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Can I have "too many" files in a folder? Do these get deleted by the computer?


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#1 Coffee_Girl

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Posted 04 February 2017 - 01:20 AM

Hello I'm new, thanks for looking at my question!

I have lots of files in my folder, they are mostly .rar and .zip files; they are about 50 mb to 100 mbs each. I have around 30,000+ files inside folders, they are within subfolders within subfolders within hundreds of sub folders. They are stored on a separate internal hard drive.

 

These are very important files to me,but will my computer "delete" any of these files due to the immense numbers? I'm a computer novice so I'm a little confused as to how these things function. Sometimes I go looking for files and i find them missing, but i'm not sure if i deleted them manually or if my computer accidentally deletes them because it gets "overloaded" with too many files?
 



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#2 devilus

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Posted 04 February 2017 - 02:00 AM

Basic info here:

 

http://ask-leo.com/is_there_a_limit_to_what_a_single_folder_or_directory_can_hold.html


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#3 dc3

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Posted 04 February 2017 - 12:30 PM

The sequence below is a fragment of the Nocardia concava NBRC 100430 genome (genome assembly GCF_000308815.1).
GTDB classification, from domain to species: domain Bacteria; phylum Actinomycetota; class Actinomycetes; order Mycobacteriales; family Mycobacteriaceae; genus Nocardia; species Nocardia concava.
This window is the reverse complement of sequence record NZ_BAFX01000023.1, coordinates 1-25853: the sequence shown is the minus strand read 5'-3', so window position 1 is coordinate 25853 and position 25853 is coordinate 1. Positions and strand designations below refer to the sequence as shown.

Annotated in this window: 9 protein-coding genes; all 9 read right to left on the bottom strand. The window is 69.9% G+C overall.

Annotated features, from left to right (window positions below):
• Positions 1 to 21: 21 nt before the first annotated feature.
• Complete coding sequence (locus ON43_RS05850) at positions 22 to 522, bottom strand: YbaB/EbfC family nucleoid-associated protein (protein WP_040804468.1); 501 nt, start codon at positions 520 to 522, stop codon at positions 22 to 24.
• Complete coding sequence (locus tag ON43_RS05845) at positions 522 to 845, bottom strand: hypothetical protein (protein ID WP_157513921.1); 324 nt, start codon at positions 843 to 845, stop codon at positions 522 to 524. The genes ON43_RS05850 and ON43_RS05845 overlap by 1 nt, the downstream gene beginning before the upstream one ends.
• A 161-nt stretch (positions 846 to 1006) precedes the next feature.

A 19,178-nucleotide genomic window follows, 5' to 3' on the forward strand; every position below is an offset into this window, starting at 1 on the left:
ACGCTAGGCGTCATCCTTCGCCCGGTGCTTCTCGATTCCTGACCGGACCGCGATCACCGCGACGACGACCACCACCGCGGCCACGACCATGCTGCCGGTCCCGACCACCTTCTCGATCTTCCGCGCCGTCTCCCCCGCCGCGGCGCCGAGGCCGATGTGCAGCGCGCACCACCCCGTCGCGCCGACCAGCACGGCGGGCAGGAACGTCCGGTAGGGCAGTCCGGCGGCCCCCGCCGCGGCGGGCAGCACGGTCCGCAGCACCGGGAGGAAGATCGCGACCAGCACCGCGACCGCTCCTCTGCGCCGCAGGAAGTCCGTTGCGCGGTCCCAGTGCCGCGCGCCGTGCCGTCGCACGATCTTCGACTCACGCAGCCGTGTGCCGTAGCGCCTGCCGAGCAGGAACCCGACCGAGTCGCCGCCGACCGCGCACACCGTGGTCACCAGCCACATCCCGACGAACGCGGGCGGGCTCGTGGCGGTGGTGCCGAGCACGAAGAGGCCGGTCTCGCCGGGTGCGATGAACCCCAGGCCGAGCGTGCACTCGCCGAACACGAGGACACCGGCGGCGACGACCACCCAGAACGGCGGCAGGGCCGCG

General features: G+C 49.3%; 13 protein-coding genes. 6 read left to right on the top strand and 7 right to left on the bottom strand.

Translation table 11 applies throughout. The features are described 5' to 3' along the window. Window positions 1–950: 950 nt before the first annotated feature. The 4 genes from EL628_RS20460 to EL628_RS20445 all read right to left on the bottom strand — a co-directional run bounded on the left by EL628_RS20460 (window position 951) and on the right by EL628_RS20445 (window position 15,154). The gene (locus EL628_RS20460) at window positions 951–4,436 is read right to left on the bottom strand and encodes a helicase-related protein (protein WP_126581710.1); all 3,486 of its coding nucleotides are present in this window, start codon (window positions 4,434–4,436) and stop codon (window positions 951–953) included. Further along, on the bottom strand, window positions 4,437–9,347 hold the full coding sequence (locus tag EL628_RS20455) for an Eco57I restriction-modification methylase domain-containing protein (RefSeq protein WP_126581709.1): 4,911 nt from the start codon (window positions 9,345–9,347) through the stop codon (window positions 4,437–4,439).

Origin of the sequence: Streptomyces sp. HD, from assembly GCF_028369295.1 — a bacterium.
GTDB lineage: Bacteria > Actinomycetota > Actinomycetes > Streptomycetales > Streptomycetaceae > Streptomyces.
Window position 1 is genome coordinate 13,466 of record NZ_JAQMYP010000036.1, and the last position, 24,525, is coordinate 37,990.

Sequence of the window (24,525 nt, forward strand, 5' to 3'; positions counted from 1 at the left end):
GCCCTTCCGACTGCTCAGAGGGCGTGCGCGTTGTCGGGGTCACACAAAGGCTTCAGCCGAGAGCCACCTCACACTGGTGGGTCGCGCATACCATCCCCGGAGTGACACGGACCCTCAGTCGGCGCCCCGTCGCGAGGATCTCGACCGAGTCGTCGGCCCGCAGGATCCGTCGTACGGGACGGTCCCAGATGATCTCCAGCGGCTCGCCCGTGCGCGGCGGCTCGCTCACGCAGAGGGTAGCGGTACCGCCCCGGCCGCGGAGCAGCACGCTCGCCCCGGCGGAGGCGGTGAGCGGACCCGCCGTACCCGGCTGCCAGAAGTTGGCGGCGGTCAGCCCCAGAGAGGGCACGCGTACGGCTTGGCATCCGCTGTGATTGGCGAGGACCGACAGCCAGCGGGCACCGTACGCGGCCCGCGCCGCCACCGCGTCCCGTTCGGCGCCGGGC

The limiting factor for the number of files and or folders depends on the size of your hdd. 

 

Please download and install Speccy to provide us with information about your computer.  This will show the size of your ssd/hdd and how much free space you have.  Clicking on this link will automatically initiate the download.

The one piece of information the Speccy will not provide is the make and model of your PSU.  If you know what it is please post this along with the Speccy link which will be generated.

When Speccy opens you will see a screen similar to the one below.

speccy...1png_zpsr3irze6o.png
 
Click on File which is outlined in red in the screen above, and then click on Publish Snapshot.
 
The following screen will appear, click on Yes.
 
speccy...2_zpsia3rp09d.png
 
The following screen will appear, click on Copy to Clipboard.
 
speccy...3_zpsnj1twsfh.png
 
In your next post right click inside the Reply to Topic box, then click on Paste.  This will load a link to the Speccy log.


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#4 Coffee_Girl

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Posted 04 February 2017 - 02:47 PM

Thank you for sending me this article! Unfortunately I don't understand a lot of the lingo...like when it tries to explain the difference between NTFS and Fat32...what i gleaned was that there is no limit on how large the files are...but there may be limits to how many files there can be. I hope I am correct?

 

If this is true, then what happens when the number of files are "capped"?


Edited by Coffee_Girl, 04 February 2017 - 02:48 PM.


#5 Coffee_Girl

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Posted 04 February 2017 - 02:58 PM

The limiting factor for the number of files and or folders depends on the size of your hdd.